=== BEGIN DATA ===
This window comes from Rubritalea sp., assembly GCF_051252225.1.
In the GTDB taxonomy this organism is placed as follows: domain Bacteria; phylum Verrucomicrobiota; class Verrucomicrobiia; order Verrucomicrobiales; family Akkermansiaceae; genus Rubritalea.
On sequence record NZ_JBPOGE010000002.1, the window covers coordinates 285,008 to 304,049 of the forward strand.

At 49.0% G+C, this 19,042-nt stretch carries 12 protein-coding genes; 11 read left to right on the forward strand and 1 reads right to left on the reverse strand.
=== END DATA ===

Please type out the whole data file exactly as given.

This window comes from Rubritalea sp., assembly GCF_051252225.1.
In the GTDB taxonomy this organism is placed as follows: domain Bacteria; phylum Verrucomicrobiota; class Verrucomicrobiia; order Verrucomicrobiales; family Akkermansiaceae; genus Rubritalea.
On sequence record NZ_JBPOGE010000002.1, the window covers coordinates 285,008 to 304,049 of the forward strand.

At 49.0% G+C, this 19,042-nt stretch carries 12 protein-coding genes; 11 read left to right on the forward strand and 1 reads right to left on the reverse strand.